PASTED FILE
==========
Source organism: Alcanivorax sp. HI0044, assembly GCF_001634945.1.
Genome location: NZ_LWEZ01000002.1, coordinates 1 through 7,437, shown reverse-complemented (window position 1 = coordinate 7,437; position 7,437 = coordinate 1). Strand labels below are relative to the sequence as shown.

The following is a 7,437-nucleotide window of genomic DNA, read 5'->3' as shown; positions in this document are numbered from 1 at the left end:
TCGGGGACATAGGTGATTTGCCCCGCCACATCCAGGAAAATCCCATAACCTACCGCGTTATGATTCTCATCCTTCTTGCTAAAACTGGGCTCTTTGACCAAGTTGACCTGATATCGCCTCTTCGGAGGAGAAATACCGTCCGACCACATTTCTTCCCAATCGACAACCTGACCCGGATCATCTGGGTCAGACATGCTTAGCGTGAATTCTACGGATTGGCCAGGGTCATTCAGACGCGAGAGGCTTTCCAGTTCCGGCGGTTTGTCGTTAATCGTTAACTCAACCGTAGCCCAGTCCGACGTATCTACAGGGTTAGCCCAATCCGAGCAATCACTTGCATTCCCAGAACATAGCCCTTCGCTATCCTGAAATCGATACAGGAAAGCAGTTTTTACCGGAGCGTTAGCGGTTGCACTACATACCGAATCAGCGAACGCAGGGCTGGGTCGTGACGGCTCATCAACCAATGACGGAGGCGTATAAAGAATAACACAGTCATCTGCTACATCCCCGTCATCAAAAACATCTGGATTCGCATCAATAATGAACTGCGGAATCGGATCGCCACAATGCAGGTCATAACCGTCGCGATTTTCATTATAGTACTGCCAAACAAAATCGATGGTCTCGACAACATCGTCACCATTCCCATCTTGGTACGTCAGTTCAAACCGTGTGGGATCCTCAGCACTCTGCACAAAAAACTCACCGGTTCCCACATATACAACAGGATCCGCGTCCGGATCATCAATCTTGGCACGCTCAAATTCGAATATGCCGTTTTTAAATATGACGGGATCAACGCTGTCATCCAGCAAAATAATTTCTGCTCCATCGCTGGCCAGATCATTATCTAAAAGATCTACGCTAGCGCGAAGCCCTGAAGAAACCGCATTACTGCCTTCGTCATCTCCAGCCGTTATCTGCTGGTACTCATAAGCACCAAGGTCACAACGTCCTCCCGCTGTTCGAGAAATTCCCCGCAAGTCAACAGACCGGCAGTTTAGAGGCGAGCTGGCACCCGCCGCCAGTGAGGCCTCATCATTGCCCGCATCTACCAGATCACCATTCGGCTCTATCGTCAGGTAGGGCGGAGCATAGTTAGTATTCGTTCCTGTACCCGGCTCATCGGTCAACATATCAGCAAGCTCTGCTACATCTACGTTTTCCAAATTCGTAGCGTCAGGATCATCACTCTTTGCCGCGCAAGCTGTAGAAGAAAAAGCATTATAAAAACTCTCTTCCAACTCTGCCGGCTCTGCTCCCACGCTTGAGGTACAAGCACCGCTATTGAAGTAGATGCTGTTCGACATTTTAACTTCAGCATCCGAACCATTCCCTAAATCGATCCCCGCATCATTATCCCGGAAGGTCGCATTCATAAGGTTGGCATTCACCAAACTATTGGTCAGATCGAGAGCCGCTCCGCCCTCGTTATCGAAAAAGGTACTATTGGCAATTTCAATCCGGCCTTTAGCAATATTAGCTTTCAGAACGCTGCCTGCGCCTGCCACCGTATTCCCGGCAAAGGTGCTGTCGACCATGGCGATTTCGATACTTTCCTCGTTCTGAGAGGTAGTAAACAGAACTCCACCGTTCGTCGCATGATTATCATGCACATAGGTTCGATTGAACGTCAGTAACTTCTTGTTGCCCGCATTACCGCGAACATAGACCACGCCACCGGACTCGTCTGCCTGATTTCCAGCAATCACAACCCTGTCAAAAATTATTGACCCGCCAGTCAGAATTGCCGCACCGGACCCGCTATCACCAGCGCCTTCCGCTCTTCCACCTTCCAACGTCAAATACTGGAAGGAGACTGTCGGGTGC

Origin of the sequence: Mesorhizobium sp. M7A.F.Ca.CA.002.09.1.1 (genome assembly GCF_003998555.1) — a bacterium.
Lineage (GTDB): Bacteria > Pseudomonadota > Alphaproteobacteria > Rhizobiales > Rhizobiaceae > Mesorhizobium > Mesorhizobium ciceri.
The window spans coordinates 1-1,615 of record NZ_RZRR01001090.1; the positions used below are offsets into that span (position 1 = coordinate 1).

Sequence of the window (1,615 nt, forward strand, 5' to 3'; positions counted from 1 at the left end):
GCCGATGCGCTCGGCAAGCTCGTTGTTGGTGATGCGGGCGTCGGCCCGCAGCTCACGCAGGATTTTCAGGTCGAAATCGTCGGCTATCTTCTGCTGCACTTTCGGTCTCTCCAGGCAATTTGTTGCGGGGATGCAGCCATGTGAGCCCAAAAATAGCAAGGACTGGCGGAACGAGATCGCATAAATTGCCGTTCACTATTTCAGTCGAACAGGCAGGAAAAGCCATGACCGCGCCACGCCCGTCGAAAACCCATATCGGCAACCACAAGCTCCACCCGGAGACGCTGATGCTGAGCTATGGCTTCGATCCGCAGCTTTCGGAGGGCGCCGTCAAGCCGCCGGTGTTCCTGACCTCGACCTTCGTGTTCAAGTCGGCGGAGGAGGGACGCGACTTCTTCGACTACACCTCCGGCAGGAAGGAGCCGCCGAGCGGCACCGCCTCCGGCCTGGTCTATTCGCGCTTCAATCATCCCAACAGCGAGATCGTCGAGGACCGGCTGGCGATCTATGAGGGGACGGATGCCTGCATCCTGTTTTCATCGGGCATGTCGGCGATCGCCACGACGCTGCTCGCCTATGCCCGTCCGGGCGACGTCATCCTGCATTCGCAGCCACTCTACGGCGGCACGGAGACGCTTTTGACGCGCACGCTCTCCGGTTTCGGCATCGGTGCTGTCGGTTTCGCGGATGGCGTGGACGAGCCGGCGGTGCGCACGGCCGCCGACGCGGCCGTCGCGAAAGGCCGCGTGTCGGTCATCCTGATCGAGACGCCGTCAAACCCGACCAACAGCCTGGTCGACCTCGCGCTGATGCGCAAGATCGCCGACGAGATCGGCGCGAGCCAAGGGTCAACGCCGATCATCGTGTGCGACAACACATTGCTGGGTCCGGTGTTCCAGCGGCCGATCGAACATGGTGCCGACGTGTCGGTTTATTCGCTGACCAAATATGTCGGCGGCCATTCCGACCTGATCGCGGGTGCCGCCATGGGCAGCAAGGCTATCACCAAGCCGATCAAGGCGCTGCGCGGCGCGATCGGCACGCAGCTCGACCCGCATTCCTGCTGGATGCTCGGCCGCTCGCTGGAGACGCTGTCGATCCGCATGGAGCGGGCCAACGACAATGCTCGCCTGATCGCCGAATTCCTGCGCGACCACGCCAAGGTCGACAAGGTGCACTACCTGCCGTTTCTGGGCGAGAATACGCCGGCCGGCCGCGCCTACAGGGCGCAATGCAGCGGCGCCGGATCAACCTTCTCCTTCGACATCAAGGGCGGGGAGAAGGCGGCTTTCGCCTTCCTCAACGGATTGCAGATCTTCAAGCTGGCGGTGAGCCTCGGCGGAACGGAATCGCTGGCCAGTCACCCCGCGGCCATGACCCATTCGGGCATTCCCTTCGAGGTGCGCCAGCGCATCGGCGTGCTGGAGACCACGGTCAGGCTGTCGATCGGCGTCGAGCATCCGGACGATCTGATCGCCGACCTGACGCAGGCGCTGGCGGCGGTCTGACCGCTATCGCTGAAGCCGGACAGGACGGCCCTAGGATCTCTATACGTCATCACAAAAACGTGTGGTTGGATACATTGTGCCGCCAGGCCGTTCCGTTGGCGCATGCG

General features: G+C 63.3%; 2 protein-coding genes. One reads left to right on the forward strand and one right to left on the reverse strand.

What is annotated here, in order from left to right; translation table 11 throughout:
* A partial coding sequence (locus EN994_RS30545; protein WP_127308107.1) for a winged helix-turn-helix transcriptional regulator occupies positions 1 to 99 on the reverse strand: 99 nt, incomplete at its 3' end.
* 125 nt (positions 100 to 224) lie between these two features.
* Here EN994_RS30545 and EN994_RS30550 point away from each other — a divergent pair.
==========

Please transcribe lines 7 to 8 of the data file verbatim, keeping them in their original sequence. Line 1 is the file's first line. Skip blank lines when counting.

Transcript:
The window spans coordinates 1-1,615 of record NZ_RZRR01001090.1; the positions used below are offsets into that span (position 1 = coordinate 1).

Sequence of the window (1,615 nt, forward strand, 5' to 3'; positions counted from 1 at the left end):